anesthesiology exam 2 - IV induction agents Flashcards

Intracranial pressure
Terms Definitions
what are the stages of anesthesia?
I: voluntary movement, II: involuntary movement/delirium, III: surgical anesthesia, IV: medullary death
what are the planes of stage III anesthesia?
1: eyeball movement present, 2: loss of laryngeal reflex, sluggish palpebral, analgesia, stable pulse and respiration, 3 decreased respiratory function, weak corneal reflex, centered and dilated pupil
what stage and plane of anesthesia is ideal for surgery?
stage III, plane 2
why use injectable induction agents?
IV drugs, rapidly depress the CNS, bypass or limit the time a patient spends during stage II-excitement (physically and emotionally unpleasant, dangerous)
what are some injectable induction agents?
barbiturates (thiopental), propofol, dissociative anesthetics (ketamine/tiletamine), etomidate
how are barbiturates classified?
duration of action (long, intermediate, short, ultrashort), chemical structure
what increases the lipid solubility of barbiturates?
substitution of sulfur for oxygen (ie thiobarbiturates vs oxybarbiturates)
what does increasesd solubility of barbiturates result in?
increased solubility resulting in decreased duration of action (shorter acting) with increased metabolic degradation and increased hypnotic potency
what are general features of barbiturates that require caution?
barbiturates are acids that are prepared as salts that are basic, so must be administered IV only and will cause perivascular skin sloughing (pH of thiopental is >10)
what are the CNS effects of barbiturates?
potentiating inhibitory effects and inhibiting excitatory effects (increase GABA binding, the main inhibitory neurotransmiter and block glutamate binding, the main excitatory neurotransmitter), depress the reticular activating system which controls arousal (results in calming and decreassed motor activity), anticonvulsant, awakeing due to redistribution into fat and msucle
what makes barbiturates 'cerebral-friendly'?
quiet the electroencephalogram (EEG), decrease cerbral metabolic demands (oxygen, glucose), decreases cerebral blood flow (CBF), lower intra-cranial pressure (ICP)
what are the cardiovascular effects of barbiturates?
in healthy dogs it decreases cardiac contractility and increases HR and systemic vascular resistance, in compromised dogs it increases cardiovascular depression, bigeminy
what is bigeminy?
a normal sinus beat followed by PVC, repeating
what are the respiratory effects of barbiturates?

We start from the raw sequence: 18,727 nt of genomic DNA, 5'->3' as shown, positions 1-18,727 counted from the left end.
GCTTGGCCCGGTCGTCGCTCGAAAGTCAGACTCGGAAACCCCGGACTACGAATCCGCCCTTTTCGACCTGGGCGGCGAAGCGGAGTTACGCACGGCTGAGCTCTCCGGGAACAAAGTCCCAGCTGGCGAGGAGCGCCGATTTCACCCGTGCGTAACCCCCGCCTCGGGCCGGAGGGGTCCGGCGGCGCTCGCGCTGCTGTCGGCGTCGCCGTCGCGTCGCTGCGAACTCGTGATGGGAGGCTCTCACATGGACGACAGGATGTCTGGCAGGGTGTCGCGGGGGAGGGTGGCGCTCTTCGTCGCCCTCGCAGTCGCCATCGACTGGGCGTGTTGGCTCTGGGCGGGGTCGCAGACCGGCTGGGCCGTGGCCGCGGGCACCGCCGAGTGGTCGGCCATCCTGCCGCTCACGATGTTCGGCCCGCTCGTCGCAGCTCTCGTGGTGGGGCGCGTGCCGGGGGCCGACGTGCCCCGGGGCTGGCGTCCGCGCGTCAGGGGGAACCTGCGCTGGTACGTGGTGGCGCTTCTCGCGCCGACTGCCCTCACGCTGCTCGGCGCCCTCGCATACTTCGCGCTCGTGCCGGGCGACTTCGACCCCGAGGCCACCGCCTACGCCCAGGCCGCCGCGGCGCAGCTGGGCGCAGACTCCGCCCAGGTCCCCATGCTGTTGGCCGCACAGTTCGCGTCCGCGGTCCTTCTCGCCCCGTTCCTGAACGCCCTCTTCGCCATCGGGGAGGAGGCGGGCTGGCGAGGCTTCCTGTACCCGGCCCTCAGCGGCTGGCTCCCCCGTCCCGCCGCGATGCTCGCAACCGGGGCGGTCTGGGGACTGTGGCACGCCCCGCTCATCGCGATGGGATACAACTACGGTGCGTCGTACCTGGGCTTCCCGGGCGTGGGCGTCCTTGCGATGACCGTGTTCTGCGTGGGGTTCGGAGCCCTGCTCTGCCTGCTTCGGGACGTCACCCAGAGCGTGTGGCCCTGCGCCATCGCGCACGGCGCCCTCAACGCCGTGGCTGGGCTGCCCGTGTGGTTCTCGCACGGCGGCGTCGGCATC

respiratory depression and/or apnea, laryngospasm
what are the pharmacokinetics of barbiturates?
available drug is the unbound, unionized form (acidosis/hypoproteinemia increase the availabley drug), awakening is due to redistribution (animals with small fat stores can have exaggerated effects and risk overdose and repeated doses can accumulate in fat and muscle), extensively metabolized by liver, excreted unchanged by kidney, barbiturates cause microsomal enzyme induction (P450 system)
what is the metabolism of barbiturates in greyhounds?
greyhounds are deficient in enzyme neede for hepatic metabolism, minimal fat stores, easier to overdoes, longer to wake up, not recommended
what is the analgesic effect of barbiturates?
none, anesthetized brains do not 'feel' pain (the pain pathways are activated)
how are barbiturates administered?
to effect
what is an unusual effect of barbiturates?
sequestration of red blood cells in the spleen
what is the CNS effect of propofol?
binds to the inhibitory GABA receptor (separate from the binding site of the barbituarates)
why is propofol described as 'cerebral friendly'?
quiets the electroencephalogram (EEG), decreases cerebral blood flow (CBF), lowers intra-cranial pressure, decreases cerebral metabolic demands (oxygen/glucose)
what are the cardiovascular effects of propofol?
myocardial depression, no compensatory increase in HR (unlike barbiturates), vasodilation, does not sensitize myocardium to arrhythmias
what are the respiratory effects of propofol?
significant respiratory depression (rate related), not having the ability to intubate and ventilate a patient after propofol induction is malpractice
what is the analgesic effect of propofol?
no analgesia
what is the metabolism of propofol?
extensive liver metabolism, extensive extra-hepatic metabolism (metabolism exceed hepatic blood flow,elimination almost unchanged with liver failure)
what are the pharmacokinetics of propofol
duration of action (induction dose last ~8-10min, arousal is due to redistribution), route of administration (IV only, extravascular administration does not result in skin sloughing)
what are specifics unique to propofol?